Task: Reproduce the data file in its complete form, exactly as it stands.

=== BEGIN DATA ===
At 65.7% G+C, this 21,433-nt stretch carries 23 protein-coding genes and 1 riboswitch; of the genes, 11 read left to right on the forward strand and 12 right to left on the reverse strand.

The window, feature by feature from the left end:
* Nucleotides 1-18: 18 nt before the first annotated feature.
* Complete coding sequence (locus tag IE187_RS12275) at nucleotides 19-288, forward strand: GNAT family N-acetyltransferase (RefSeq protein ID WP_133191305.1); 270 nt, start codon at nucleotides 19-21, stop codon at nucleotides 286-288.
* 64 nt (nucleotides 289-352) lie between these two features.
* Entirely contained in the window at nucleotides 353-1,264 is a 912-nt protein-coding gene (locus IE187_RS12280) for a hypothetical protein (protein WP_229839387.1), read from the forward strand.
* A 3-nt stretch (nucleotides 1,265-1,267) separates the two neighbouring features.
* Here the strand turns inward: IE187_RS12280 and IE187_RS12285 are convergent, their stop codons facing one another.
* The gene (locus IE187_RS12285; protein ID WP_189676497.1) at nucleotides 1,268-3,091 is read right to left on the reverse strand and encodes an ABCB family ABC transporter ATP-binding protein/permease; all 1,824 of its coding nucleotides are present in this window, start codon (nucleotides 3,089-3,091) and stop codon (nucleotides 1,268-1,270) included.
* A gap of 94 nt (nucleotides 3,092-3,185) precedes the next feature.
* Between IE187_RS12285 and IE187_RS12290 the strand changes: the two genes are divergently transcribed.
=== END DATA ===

At 65.7% G+C, this 21,433-nt stretch carries 23 protein-coding genes and 1 riboswitch; of the genes, 11 read left to right on the forward strand and 12 right to left on the reverse strand.

The window, feature by feature from the left end:
* Nucleotides 1-18: 18 nt before the first annotated feature.
* Complete coding sequence (locus tag IE187_RS12275) at nucleotides 19-288, forward strand: GNAT family N-acetyltransferase (RefSeq protein ID WP_133191305.1); 270 nt, start codon at nucleotides 19-21, stop codon at nucleotides 286-288.
* 64 nt (nucleotides 289-352) lie between these two features.
* Entirely contained in the window at nucleotides 353-1,264 is a 912-nt protein-coding gene (locus IE187_RS12280) for a hypothetical protein (protein WP_229839387.1), read from the forward strand.
* A 3-nt stretch (nucleotides 1,265-1,267) separates the two neighbouring features.
* Here the strand turns inward: IE187_RS12280 and IE187_RS12285 are convergent, their stop codons facing one another.
* The gene (locus IE187_RS12285; protein ID WP_189676497.1) at nucleotides 1,268-3,091 is read right to left on the reverse strand and encodes an ABCB family ABC transporter ATP-binding protein/permease; all 1,824 of its coding nucleotides are present in this window, start codon (nucleotides 3,089-3,091) and stop codon (nucleotides 1,268-1,270) included.
* A gap of 94 nt (nucleotides 3,092-3,185) precedes the next feature.
* Between IE187_RS12285 and IE187_RS12290 the strand changes: the two genes are divergently transcribed.